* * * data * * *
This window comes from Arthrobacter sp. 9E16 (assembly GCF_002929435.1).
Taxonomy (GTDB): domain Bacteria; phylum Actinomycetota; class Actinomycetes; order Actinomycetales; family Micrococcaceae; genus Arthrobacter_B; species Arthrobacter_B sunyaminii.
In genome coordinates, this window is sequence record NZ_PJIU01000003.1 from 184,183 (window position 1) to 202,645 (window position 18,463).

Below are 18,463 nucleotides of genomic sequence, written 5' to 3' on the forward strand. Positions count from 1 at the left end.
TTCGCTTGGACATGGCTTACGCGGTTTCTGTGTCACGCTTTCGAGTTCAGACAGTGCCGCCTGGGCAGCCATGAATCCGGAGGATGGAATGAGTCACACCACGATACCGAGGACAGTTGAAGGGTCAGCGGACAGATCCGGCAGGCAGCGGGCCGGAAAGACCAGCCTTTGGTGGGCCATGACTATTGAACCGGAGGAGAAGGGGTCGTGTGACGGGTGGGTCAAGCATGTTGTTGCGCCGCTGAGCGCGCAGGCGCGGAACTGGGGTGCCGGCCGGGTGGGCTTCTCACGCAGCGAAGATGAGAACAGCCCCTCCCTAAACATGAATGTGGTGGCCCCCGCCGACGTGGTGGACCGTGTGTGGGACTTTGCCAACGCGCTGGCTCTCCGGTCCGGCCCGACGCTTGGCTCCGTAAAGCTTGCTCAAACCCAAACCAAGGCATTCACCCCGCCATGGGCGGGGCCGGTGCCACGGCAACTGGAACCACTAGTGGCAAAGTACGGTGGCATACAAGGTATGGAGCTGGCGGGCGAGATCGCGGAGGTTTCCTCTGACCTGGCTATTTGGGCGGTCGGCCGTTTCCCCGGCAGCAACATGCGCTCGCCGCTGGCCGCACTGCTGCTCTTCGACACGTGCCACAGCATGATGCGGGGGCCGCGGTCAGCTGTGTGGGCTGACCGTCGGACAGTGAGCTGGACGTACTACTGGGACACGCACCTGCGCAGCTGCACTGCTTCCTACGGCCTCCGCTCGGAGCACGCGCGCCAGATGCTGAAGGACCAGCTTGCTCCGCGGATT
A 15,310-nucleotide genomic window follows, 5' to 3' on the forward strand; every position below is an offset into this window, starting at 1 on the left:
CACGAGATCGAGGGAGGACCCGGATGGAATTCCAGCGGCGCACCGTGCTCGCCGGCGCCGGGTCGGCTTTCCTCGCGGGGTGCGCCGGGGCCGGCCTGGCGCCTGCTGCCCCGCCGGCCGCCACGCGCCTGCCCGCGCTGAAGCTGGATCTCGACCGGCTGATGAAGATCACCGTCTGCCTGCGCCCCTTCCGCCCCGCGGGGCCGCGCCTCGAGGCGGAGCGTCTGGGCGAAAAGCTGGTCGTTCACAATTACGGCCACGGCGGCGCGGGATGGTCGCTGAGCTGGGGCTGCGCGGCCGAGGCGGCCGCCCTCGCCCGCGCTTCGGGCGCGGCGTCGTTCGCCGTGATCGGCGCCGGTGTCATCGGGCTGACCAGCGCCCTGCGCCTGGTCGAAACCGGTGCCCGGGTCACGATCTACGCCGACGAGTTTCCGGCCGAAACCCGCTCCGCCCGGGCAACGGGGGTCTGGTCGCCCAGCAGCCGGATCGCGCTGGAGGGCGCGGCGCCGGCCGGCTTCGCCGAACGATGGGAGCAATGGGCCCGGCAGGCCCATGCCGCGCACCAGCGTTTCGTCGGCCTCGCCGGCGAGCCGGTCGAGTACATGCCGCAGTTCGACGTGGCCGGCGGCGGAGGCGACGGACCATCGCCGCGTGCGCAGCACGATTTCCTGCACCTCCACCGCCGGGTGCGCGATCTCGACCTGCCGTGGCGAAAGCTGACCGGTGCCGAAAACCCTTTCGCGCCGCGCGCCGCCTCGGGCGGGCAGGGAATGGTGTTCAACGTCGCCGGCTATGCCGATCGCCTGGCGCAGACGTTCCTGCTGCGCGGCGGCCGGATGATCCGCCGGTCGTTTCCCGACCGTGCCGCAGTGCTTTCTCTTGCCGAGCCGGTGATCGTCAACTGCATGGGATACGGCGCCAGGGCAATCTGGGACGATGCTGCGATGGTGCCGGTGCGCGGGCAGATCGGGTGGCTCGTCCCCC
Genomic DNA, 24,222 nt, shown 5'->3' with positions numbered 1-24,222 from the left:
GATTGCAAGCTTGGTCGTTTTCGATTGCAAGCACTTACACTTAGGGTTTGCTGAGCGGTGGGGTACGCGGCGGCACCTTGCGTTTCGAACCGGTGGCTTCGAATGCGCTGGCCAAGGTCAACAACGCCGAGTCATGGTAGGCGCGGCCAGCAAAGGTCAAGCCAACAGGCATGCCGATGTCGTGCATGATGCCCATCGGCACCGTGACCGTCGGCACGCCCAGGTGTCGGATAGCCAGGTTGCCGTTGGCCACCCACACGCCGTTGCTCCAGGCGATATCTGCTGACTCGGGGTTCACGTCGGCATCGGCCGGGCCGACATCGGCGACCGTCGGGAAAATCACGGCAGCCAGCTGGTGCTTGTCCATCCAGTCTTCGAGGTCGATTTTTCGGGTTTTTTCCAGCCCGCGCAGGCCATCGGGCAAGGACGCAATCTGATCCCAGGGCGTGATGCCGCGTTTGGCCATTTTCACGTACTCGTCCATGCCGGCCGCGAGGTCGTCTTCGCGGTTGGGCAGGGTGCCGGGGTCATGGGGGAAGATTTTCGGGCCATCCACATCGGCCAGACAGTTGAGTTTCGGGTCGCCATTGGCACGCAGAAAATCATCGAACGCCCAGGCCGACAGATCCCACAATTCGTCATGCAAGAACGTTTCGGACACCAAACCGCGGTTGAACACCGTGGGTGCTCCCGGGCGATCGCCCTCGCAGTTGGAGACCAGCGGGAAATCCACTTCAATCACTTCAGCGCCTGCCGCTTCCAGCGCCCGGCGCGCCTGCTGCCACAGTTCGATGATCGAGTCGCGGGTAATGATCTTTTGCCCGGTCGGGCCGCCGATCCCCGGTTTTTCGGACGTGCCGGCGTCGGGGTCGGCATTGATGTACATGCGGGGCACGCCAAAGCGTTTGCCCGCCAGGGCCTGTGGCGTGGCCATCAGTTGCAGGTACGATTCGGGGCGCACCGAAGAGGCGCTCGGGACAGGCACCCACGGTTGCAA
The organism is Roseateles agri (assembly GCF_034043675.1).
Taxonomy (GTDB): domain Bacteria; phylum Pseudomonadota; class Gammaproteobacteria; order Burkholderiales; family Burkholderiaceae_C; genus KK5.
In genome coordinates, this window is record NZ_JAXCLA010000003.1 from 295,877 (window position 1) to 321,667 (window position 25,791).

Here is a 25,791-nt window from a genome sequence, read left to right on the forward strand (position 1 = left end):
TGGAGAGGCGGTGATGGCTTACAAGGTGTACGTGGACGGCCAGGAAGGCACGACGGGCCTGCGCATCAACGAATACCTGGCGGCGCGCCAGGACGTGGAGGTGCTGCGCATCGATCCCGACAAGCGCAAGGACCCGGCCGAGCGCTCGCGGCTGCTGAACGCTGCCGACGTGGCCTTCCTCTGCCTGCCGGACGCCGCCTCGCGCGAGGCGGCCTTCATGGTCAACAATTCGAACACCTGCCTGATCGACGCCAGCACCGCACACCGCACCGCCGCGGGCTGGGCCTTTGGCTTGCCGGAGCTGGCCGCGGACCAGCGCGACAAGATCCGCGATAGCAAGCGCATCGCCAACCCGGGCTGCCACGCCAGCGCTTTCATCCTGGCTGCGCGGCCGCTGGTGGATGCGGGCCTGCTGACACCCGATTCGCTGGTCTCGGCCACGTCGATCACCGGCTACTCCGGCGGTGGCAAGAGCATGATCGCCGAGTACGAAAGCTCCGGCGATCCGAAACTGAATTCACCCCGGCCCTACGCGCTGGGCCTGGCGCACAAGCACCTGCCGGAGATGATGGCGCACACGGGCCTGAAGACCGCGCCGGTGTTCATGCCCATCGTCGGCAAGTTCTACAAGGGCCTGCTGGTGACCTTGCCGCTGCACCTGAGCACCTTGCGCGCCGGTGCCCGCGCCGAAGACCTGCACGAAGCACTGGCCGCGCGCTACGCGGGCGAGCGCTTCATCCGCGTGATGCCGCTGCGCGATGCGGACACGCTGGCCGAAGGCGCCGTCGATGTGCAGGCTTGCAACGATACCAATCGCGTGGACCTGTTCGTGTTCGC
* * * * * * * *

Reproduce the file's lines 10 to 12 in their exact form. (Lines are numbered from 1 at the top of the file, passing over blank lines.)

The organism is Roseateles agri (assembly GCF_034043675.1).
Taxonomy (GTDB): domain Bacteria; phylum Pseudomonadota; class Gammaproteobacteria; order Burkholderiales; family Burkholderiaceae_C; genus KK5.
In genome coordinates, this window is record NZ_JAXCLA010000003.1 from 295,877 (window position 1) to 321,667 (window position 25,791).